Barbara Casavecchia is a writer, independent curator, and educator based in Milan. Since 2011, she has been teaching in the department of Visual Cultures and Curatorial Practices at the Brera Academy in Milan. Together with professors Lucrezia Cippitelli and Simone Frangi, she promoted and coordinated the research seminar Politics of Sexuality and the project Colonialities and Visual Cultures in Italy, including a research seminar, workshop with artist Alessandra Ferrini, public programs, a group exhibition titled “Amnistia,” and a book (forthcoming from Mimesis Edizioni), with contributions by Gaia Giuliani, Angelica Pesarini, and Neelam Srivastava, among others. She is a contributing editor of Frieze magazine, writing as well for art-agenda, ArtReview, D/La Repubblica, Flash Art, Mousse, Nero, and Spike.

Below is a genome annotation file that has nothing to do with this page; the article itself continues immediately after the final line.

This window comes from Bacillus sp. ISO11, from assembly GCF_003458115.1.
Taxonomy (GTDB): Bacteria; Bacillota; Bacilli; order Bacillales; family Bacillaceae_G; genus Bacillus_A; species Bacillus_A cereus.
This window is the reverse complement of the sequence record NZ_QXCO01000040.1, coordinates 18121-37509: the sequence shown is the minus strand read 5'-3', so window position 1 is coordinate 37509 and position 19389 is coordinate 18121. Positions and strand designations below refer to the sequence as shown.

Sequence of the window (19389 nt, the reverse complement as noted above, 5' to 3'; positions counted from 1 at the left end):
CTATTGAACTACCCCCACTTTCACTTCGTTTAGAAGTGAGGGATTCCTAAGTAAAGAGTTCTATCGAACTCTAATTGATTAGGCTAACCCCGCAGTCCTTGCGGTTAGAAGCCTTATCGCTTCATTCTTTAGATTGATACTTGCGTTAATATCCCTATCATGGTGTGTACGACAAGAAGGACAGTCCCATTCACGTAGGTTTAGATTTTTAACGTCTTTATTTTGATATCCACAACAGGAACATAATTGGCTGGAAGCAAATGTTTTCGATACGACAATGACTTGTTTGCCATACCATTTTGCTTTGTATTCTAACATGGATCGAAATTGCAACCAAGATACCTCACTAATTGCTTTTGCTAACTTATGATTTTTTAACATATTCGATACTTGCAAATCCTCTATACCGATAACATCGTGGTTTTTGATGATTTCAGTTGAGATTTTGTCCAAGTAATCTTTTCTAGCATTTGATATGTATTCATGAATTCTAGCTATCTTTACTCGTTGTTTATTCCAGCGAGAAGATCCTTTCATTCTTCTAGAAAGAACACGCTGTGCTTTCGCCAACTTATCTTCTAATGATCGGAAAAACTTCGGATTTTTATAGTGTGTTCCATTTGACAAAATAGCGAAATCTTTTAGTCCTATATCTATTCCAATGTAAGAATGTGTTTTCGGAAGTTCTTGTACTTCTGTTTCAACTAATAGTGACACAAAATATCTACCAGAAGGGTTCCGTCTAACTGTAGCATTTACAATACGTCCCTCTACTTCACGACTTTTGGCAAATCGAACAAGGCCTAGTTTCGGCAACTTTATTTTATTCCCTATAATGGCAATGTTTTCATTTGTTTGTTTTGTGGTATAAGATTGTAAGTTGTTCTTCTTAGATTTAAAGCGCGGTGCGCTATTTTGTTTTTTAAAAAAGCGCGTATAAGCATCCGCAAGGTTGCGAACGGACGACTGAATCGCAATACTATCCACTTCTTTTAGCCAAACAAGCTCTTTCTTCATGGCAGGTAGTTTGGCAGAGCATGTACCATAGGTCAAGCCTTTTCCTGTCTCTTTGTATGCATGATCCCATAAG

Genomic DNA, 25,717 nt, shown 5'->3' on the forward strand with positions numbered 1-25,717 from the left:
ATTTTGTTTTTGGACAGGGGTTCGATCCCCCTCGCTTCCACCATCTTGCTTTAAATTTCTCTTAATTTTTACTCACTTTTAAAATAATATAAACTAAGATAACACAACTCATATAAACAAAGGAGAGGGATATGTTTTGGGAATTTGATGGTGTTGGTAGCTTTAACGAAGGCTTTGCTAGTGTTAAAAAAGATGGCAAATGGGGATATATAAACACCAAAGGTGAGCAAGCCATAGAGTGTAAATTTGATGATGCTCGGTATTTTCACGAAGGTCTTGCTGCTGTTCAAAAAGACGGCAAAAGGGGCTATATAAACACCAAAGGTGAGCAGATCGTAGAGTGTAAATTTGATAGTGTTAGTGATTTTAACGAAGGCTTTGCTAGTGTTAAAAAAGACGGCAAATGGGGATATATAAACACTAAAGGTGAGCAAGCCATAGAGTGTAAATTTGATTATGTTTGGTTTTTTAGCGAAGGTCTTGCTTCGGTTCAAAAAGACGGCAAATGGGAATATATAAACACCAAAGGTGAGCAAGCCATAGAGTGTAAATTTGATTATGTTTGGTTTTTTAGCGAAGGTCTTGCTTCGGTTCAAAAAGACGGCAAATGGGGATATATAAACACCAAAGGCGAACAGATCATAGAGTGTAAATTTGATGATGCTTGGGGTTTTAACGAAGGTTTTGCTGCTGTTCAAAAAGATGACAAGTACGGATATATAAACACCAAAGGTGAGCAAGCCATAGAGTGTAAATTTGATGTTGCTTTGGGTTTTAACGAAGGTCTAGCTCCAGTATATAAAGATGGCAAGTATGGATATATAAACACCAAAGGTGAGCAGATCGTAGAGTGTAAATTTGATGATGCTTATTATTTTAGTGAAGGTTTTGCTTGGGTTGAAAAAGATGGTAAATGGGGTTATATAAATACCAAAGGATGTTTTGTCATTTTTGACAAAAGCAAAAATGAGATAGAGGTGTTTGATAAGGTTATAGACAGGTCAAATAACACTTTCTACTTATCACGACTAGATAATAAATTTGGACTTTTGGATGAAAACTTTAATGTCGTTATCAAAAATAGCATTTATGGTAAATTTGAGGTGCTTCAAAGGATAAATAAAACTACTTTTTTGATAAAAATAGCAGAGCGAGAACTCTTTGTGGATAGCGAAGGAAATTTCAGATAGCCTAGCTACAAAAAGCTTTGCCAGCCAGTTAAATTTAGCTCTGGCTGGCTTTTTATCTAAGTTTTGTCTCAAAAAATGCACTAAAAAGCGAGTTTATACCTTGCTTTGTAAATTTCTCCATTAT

Louise Carver is a critical geographer exploring how scientific knowledge interfaces with politics through social and environmental systems. Her research, writing and other activities are informed by social theory, institutional critique and ethnographic methods, while also engaging with the arts and critical design as experimental methods. Louise works in ways that try to go beyond critique while tracing existing and possible geographies of hope and affirmation as modes of world building. She completed her PhD at the Leverhulme Centre for the Study of Value at Birkbeck, University of London specialising in theories of value and the political ecology of the so-called ‘green’ economy in biodiversity conversation. Louise is currently Honorary Researcher at Lancaster University’s Environment Centre, and a 2020 UK Parliamentary-Academic Fellow. She is a contributing editor of the itinerant publishing collective Temporary continent. within the Haus der Kulturen der Welt's Anthropocene Curriculum. Amongst other publications, Louise is developing a book project on the diagrammatic and institutional artefacts that shape and disrupt the logic of environmental offsetting, provisionally titled Casting Netted Natures: Cartesian Coordinates of ‘Green’ Capitalism.